AlSat Nano was delivered to Algerian Space Agency as its first nanosatellite mission. The programme has seen direct involvement from Algerian staff and students throughout its development:

  • The UK Space Agency sponsored five Algerian post graduate students to study at Surrey Space Centre and gain invaluable experience by taking on roles to help develop the AlSat Nano platform
  • Surrey Space Centre also provided training and consultation to Algerian Space Agency engineers and spacecraft operators, to help build its new ground station facility in Oran, which is being used to operate AlSat Nano
  • The flight data returned from the satellite is feeding directly into the Algerian students’ academic courses. These contain specific modules to study how small satellite technology can be applied to address real world problems. The qualifications and real life mission experience will build long term technological capability in the country’s developing space sector

New partnerships and collaborations

  • Surrey Space Centre and Oxford Space Systems have now teamed up for the RemoveDebris mission, due for launch in late 2017
  • Surrey Space Centre and University of Swansea are working on further Thin Film Solar Cell development * AlSat Nano has facilitated Algerian interaction with a wide range of UK academic and industrial mission partners, acting as a firm basis for potential future collaborations
  • XCAM Ltd are now working with 6 other industrial-academic partners for Innovate UK funded cold atom CubeSat mission CASPA
  • Oxford Space Systems have partnered with Sen to provide camera deployment boom for high-resolution video from orbit
  • Surrey Space Centre is working with the Algerian Space Agency on a large scope follow up proposal with the objectives of setting up a local education and research centre, built using Surrey Space Centre as a blueprint, and deploying a CubeSat constellation for monitoring atmospheric pollution

Job Creation and Value

  • As the first in orbit flight demonstration for Oxford Space Systems, AlSat Nano has helped grow the SME company’s staff size by approximately 50% and achieved significant global profile raising. The successful mission role has provided excellent credibility when talking with potential domestic and overseas customers, and proven very valuable in investment negotiations with the venture capital community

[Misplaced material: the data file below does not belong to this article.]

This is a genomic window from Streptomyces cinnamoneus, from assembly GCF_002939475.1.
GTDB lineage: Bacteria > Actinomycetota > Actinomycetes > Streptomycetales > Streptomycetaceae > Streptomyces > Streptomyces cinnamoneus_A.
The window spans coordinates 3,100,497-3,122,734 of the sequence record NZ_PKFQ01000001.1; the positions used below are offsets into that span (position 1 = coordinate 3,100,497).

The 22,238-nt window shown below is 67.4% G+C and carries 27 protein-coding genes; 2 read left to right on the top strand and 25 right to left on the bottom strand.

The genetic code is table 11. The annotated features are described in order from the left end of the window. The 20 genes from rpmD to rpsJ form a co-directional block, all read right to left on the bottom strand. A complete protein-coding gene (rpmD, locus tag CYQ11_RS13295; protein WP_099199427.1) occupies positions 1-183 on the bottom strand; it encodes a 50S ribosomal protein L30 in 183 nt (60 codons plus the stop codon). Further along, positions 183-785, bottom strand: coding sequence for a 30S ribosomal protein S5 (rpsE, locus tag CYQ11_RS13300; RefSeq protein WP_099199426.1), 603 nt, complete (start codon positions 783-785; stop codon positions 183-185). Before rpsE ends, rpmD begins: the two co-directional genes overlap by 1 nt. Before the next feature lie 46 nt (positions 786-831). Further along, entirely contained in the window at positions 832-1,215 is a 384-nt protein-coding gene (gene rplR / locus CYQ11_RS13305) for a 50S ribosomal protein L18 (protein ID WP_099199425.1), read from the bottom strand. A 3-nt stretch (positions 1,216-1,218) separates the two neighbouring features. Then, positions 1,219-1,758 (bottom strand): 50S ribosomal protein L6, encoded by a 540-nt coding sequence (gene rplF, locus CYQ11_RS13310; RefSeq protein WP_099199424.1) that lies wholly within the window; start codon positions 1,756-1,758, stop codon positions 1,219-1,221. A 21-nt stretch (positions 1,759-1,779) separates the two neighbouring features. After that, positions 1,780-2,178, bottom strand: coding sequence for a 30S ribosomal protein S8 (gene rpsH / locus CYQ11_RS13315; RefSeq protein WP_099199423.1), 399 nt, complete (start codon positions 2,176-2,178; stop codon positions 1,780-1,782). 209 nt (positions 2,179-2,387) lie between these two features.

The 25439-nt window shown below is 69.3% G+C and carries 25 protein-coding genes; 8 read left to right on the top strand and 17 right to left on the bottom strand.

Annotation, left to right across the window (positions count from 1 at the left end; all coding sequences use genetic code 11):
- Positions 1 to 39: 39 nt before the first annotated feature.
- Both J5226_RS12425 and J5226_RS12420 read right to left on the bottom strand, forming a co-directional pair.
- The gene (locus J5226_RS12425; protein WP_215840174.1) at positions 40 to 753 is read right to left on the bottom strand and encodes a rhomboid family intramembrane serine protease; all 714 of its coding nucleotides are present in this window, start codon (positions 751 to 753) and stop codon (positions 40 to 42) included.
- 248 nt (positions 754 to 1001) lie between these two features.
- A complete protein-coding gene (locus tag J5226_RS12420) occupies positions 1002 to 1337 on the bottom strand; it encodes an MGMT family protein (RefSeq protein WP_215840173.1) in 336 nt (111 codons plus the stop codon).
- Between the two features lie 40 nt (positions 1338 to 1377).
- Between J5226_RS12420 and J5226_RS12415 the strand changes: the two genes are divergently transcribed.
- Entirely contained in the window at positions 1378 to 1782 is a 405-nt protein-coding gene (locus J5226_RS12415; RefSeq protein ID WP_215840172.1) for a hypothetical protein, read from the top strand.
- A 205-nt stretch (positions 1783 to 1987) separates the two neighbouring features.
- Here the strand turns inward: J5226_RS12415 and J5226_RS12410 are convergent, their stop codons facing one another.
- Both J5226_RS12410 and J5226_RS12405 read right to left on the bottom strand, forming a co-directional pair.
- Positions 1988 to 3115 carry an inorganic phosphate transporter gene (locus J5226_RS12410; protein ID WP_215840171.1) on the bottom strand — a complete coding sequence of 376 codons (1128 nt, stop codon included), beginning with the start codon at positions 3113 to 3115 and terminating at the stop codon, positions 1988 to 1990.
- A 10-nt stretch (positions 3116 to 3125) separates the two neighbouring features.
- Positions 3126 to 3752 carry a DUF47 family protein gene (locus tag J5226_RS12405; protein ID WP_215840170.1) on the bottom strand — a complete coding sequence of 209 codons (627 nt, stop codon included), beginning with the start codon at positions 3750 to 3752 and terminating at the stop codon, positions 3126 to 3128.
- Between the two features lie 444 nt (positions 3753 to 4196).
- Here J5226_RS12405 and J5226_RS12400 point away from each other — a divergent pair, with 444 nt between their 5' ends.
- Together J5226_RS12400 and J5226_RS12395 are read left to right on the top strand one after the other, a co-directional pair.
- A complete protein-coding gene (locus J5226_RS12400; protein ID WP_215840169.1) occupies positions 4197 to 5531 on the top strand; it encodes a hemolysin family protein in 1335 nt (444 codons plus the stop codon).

• Within Surrey Space Centre (University of Surrey), the AlSat Nano programme has led to the creation of 5 jobs, two of which are permanent positions, while the others are on renewable contracts to be funded by further missions

Internal investment

  • Surrey Space Centre internal investment of approx. £125,000 to upgrade environmental test facilities, which will now be available to commercial customers
  • The Open University has invested approx. £35,000 in a UHF/VHF Ground Station for the OpenSTEMLab to enable practical satellite communications activities for distance learning students and enable new research opportunities
  • XCAM Ltd internal investment of approx. £20,000 in thermal cycling test chamber

Scientific papers and publications

14 science and technology papers and articles by academic mission partners (Open University, Surrey Space Centre and Swansea University), published or shortly to be published, with more planned in the future as further data is returned from the satellite.

Technological Advances

  • The AlSat Nano flight opportunity has driven the AstroTube Boom payload through the full scale of technology maturity, from initial concept to flight proven; permitting the on orbit verification of deployment mechanism, control electronics and kinetic verification of proprietary composite material